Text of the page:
CDC Issues Advisory on Invasive Serogroup Y Meningococcal Disease

CDC Issues Advisory on Invasive Serogroup Y Meningococcal Disease

The Centers for Disease Control and Prevention (CDC) has issued a health advisory warning clinicians to be vigilant for invasive serogroup Y meningococcal disease, especially in at-risk populations. The advisory comes as the CDC reports the highest annual number of cases since 2014. Specifically, a strain of Neisseria meningitidis serogroup Y, known as Sequence Type (ST) 1466, has been responsible for the majority of cases in 2024.

One of the concerning aspects of the current outbreak is that a significant percentage of patients infected with the ST 1466 strain have not presented with typical symptoms of meningitis, such as headache and stiff neck. Instead, 64% of cases have presented with bacteremia, while at least 4% have presented with septic arthritis. It is important to note that the ST 1466 strain is disproportionately affecting individuals between the ages of 30 to 60 years, Black or African American individuals, and those living with HIV.

Of particular concern is the high case fatality rate associated with the ST 1466 strain, which stands at 18%. This is significantly higher than the 11% case fatality rate reported for serogroup Y in previous years. In 2023, a total of 422 cases of invasive serogroup Y meningococcal disease were reported in the U.S. By March 25, 2024, 143 cases had already been reported, indicating a dramatic increase compared to the same period in the previous year.

Recommendations for Clinicians

The CDC strongly recommends that clinicians maintain a heightened level of suspicion for meningococcal disease, particularly among populations that are disproportionately affected by the current outbreak. Clinicians should be aware that patients infected with the ST 1466 strain may not exhibit typical symptoms of meningitis. Blood and cerebrospinal fluid cultures should be obtained in individuals suspected of having meningococcal disease.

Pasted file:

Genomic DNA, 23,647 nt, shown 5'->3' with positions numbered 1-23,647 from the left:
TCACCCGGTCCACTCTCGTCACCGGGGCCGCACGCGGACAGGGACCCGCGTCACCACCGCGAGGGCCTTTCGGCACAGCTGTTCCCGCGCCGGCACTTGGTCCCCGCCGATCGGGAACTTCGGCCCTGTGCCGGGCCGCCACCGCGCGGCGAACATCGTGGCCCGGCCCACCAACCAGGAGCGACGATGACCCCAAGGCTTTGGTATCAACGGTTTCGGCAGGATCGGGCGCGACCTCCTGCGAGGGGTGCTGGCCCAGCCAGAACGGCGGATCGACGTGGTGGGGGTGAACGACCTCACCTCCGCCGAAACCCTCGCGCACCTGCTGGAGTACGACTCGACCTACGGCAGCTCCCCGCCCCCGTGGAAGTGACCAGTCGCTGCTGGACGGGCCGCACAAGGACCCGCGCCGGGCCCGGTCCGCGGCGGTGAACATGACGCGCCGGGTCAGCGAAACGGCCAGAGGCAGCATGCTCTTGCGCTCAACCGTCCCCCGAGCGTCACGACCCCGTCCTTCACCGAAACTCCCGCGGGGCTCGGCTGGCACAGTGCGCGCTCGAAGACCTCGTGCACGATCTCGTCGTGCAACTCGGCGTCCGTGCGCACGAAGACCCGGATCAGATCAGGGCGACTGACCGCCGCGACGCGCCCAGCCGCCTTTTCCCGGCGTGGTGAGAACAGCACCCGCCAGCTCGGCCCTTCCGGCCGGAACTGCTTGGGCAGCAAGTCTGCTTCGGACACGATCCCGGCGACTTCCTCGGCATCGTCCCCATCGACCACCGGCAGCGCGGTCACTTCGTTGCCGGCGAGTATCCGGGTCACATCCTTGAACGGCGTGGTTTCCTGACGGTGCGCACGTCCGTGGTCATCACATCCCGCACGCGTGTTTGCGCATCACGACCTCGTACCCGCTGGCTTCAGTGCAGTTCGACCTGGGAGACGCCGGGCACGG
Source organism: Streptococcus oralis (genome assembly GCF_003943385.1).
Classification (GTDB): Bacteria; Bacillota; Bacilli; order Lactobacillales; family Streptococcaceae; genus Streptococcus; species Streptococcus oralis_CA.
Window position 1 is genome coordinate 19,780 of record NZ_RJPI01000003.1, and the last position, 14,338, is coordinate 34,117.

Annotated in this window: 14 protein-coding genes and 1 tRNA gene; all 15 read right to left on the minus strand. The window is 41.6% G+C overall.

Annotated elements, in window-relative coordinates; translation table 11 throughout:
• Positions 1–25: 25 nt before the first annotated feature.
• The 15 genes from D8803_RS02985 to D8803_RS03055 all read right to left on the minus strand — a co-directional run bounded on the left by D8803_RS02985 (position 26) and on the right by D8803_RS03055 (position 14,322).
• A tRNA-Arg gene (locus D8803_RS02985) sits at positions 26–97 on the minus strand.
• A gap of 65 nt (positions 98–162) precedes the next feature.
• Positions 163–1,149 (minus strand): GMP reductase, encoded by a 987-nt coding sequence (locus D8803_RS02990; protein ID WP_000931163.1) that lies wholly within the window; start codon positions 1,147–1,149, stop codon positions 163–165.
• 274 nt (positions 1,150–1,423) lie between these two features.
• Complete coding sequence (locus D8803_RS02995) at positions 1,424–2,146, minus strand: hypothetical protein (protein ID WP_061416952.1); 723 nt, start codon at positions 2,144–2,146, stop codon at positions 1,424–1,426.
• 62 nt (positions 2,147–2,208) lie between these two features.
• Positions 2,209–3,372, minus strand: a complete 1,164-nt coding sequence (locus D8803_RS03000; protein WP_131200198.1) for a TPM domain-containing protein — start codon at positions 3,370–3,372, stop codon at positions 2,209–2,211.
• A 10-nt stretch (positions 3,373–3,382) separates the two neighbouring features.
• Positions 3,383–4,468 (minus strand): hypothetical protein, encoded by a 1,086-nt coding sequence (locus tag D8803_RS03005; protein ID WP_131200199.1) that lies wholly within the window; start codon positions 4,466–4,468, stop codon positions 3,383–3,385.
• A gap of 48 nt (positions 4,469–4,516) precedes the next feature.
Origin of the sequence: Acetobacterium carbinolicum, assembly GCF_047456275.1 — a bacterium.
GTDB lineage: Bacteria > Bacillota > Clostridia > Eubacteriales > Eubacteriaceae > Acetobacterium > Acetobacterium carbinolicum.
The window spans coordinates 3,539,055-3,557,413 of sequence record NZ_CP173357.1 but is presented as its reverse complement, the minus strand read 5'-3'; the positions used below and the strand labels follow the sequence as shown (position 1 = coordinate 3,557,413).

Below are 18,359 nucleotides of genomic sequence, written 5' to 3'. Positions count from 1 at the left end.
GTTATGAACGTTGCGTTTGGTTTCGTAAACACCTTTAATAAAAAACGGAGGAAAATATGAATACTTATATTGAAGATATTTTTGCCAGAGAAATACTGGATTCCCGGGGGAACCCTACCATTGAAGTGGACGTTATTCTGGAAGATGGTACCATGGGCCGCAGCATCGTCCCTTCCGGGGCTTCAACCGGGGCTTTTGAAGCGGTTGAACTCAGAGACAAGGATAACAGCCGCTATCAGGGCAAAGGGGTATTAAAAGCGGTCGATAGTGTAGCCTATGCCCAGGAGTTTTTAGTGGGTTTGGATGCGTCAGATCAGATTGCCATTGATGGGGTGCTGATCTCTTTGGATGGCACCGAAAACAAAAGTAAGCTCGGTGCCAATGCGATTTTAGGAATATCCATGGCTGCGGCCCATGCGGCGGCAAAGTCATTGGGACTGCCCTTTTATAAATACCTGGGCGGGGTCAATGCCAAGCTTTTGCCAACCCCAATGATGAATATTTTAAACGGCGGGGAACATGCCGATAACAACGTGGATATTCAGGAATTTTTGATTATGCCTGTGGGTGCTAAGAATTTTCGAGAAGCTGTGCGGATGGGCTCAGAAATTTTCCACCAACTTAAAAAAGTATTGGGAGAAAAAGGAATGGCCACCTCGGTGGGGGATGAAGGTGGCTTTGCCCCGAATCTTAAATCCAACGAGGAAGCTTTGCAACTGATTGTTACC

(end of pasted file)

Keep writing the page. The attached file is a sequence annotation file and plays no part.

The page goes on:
It is crucial for clinicians to ensure that individuals who are recommended to receive the meningococcal vaccine are up to date with their vaccination schedule. The CDC advises that all children between the ages of 11 to 12 years receive the MenACWY vaccine, with a booster dose administered at age 16. Individuals at higher risk for the disease, such as those with HIV, should receive a two-dose primary MenACWY series, with booster doses every 3 to 5 years, depending on age.

Furthermore, clinicians are urged to promptly notify their local health departments if invasive meningococcal disease is suspected or confirmed. State and local health departments can provide guidance on treatment and contact prophylaxis based on local resistance patterns. Additionally, public health departments are encouraged to raise awareness among clinicians about the risk of invasive meningococcal disease among Black or African American individuals and those between the ages of 30 to 60 years.

Health departments are advised to submit all meningococcal isolates to the CDC for testing of antimicrobial resistance and whole-genome sequencing. This collaboration between clinicians and public health authorities is essential in controlling and preventing the spread of invasive serogroup Y meningococcal disease in the community.


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